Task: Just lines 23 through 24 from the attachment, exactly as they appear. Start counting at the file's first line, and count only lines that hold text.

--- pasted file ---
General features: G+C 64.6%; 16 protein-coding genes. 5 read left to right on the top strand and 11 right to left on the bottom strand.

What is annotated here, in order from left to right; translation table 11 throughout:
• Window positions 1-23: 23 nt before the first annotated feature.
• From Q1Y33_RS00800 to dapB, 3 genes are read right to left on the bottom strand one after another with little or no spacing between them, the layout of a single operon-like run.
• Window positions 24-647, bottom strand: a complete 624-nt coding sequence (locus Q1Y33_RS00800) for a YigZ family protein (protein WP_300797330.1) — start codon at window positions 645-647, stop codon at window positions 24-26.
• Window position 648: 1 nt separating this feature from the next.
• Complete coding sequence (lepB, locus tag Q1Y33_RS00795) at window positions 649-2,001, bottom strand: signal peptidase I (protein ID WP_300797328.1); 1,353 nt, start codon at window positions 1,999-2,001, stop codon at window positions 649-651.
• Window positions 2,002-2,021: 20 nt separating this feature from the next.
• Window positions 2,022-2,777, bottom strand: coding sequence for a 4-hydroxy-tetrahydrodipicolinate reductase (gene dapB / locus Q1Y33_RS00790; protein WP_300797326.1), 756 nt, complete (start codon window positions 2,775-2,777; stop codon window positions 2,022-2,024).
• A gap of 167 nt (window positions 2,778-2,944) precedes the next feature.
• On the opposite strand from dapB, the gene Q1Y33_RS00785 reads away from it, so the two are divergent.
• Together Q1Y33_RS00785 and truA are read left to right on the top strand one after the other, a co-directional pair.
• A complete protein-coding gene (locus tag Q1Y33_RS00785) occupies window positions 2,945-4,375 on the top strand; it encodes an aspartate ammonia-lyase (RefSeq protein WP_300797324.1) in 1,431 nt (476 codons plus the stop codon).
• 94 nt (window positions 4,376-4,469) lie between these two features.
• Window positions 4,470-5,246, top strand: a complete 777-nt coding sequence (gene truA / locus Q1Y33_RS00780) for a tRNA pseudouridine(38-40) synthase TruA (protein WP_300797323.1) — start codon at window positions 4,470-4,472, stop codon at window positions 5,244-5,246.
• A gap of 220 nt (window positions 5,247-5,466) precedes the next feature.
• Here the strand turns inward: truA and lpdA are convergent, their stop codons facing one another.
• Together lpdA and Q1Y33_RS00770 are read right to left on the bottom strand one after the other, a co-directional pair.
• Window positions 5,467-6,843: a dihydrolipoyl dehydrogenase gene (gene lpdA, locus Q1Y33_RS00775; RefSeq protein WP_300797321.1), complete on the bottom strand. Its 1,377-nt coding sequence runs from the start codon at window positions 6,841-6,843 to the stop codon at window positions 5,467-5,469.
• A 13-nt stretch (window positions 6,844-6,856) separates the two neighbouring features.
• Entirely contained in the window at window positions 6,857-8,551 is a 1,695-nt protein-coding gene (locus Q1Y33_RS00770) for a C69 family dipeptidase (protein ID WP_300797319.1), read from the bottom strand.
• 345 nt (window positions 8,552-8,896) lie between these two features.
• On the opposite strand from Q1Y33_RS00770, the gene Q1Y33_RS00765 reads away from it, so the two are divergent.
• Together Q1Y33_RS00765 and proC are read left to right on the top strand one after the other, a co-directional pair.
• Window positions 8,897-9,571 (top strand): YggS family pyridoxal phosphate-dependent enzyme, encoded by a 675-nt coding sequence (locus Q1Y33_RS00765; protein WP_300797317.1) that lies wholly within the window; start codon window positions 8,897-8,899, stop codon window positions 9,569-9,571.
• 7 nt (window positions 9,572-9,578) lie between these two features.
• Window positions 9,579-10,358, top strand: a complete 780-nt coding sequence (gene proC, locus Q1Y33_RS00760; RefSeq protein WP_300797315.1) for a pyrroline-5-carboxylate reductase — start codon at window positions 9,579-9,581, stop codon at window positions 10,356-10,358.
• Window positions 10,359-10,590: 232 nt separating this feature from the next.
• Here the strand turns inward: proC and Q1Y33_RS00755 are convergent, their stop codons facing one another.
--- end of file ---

• On the opposite strand from Q1Y33_RS00770, the gene Q1Y33_RS00765 reads away from it, so the two are divergent.
• Together Q1Y33_RS00765 and proC are read left to right on the top strand one after the other, a co-directional pair.